Is THIS the stupidest idea in the history of the world?

Lurking on the horizon is a techno-monster that, if unleashed as planned, will be far beyond anyone’s ability to mediate, control, or perhaps even survive: 5-G. This innocuous, tech-sounding name, pivot point for a T-Mobile-Sprint merger, is being touted with promises of job creation, lightning fast internet speeds and even ways to cure cancer.

For openers, the FCC has decreed that no one is allowed to oppose 5G on health grounds. . . which should instantly set off alarms.(See Don’t Open That Door.)

5G involves sending information by using the 24-gigahertz frequency band. Electromagnetic signals at this frequency can’t travel very far — so a 5-G system requires lots of antennas sending and receiving signals. To be effective, 5-G networks require a fine mesh network of constant radio signals, with antennas every few feet sending and receiving signals.

Driverless cars, for instance, would require constantly updated information in every dimension, essentially swimming in a sea of radio signals to operate safely. Which means that every living thing would also be enveloped in the sea of signals. We already know bees and birds are especially affected.  Children, too.  

Consider:  

9 June 2012:

The Board of the American Academy of Environmental Medicine approved the following statement on Wi-Fi in schools.

Adverse health effects, such as learning disabilities, altered immune responses, headaches, etc. from wireless radio frequency fields do exist and are well documented in the scientific literature. Safer technology, such as using hard-wiring, must be seriously considered in schools for the safety of those susceptible individuals who may be affected by this phenomenon.

January 2012:

The Board of the American Academy of Environmental Medicine opposes the installation of wireless “smart meters” in homes and schools based on a scientific assessment of the current medical literature (references available on request). Chronic exposure to wireless radio frequency radiation is a preventable environmental hazard that is sufficiently well documented to warrant immediate preventative public health action.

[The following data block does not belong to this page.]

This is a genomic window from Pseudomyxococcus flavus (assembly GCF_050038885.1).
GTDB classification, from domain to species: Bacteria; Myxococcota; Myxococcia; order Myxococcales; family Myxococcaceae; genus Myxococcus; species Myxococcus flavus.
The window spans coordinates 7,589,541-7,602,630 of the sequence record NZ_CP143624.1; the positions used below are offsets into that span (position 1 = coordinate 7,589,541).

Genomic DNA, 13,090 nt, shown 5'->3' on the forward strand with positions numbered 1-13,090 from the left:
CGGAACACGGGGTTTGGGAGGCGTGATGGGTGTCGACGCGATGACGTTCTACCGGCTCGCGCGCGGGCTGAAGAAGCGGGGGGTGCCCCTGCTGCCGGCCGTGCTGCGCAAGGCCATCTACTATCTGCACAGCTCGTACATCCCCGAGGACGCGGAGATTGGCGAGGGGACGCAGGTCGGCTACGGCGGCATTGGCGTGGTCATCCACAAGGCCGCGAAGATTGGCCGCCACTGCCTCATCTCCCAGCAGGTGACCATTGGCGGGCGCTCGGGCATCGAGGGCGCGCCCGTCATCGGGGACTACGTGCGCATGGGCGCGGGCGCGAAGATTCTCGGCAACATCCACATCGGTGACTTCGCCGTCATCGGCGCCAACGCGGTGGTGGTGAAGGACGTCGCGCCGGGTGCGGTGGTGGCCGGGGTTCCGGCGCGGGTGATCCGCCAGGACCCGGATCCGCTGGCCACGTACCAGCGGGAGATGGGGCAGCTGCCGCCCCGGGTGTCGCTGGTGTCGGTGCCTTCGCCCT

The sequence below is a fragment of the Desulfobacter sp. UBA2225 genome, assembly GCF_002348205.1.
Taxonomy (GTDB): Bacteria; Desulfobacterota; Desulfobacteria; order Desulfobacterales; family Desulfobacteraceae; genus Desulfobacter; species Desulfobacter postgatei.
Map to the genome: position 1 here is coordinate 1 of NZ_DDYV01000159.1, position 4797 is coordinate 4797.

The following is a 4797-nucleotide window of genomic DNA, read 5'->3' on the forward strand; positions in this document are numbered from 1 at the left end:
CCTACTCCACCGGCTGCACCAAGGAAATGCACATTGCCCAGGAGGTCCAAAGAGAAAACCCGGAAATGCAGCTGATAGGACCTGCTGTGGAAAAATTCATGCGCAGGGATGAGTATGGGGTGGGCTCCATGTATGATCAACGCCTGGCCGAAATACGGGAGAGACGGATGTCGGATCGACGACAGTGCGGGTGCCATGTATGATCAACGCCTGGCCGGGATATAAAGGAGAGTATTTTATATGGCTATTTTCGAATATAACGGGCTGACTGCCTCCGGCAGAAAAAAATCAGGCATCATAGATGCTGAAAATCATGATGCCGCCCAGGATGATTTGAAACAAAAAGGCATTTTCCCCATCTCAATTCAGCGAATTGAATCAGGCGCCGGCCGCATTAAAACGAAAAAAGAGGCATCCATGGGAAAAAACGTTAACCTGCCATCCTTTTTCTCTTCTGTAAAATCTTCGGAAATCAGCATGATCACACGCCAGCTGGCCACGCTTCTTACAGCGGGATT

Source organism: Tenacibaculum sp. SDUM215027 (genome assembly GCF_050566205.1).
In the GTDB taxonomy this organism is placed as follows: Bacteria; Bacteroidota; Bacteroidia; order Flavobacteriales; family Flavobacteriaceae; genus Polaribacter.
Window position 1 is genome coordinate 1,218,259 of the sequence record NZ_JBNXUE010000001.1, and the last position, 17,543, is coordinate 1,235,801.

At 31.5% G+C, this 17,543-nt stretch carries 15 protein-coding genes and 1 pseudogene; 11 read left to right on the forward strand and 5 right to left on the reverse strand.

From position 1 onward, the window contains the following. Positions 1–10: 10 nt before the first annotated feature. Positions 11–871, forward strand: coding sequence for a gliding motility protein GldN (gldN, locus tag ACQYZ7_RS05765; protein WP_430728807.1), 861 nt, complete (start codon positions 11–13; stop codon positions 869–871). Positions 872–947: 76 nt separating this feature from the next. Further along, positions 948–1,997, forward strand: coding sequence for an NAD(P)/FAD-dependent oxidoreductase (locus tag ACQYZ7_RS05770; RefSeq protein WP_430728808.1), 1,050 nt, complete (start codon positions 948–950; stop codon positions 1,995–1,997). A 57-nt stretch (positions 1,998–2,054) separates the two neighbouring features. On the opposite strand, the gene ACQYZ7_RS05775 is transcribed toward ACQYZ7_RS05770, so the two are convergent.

Meanwhile, outspoken critic Dr. Martin Paul, Professor Emeritus of Biochemistry and Basic Medical Sciences at Washington State University, citing numerous documented risks to human health, calls the 5G rollout “the stupidest idea in the history of the world.”

Up, Up and Away

Just last week, Amazon filed an application with the American authorities to launch a constellation of 3,200 satellites to “beam high-speed broadband to areas deprived of good internet services.” Elon Musk’s SpaceX plans to launch 12,000 broadband satellites for Starlink, its project to provide web access around the globe. He launched the first 60 satellites in May.

Another problem: These satellites transmit in frequencies that muddy how weather satellites report information about moisture — key to every aspect of weather forecasting. In March, when the FCC began auctioning off its 24-gigahertz frequency band to wireless carriers, scientists at NOAA, NASA, and the American Meteorological Society objected. So did Senators Ron Wyden (D-Oregon) and Maria Cantwell (D-Washington), who wrote to FCC chair Ajit Pai requesting that the commission stop companies from using the 24-GHz band until a solution is found and to delay more auctions, according to Wired.

The gazillionaires, including the Koch brothers, are pushing hard for 5G, with what seems to be the full support of the FCC. It’s unclear which other groups or agencies may also oversee satellite launches.

So what can we ordinary citizens do to protect ourselves and our communities in this wild west, winner-take-all mess? We can ask our local officials to say no to installing these antennas in our neighborhoods. We can contact our representatives in congress. We can learn as much as possible, share what we learn with others — then hope and pray that sanity will prevail.

 

Published by

dianasomerville

A freelance writer who lives near Olympic National Park in a house overlooking the Salish Sea, I'm nourished by Mother Nature and enjoy exploring the places where science, spirit, and story come together. Part science geek, part spiritual feminist, part Earth-loving tree-hugger, I continue learning the many ways that how we think and what we believe helps shape our world. Quantum physics shows us that our personal energy is too often overlooked as force for positive change; indigenous wisdom leads us to connect with all beings in a good way. I've told the research stories of the National Center for Atmospheric Research and the University of Colorado, Boulder, and contributed regular columns for newspapers in Boulder, Colo., Sequim and Port Angeles Washington.

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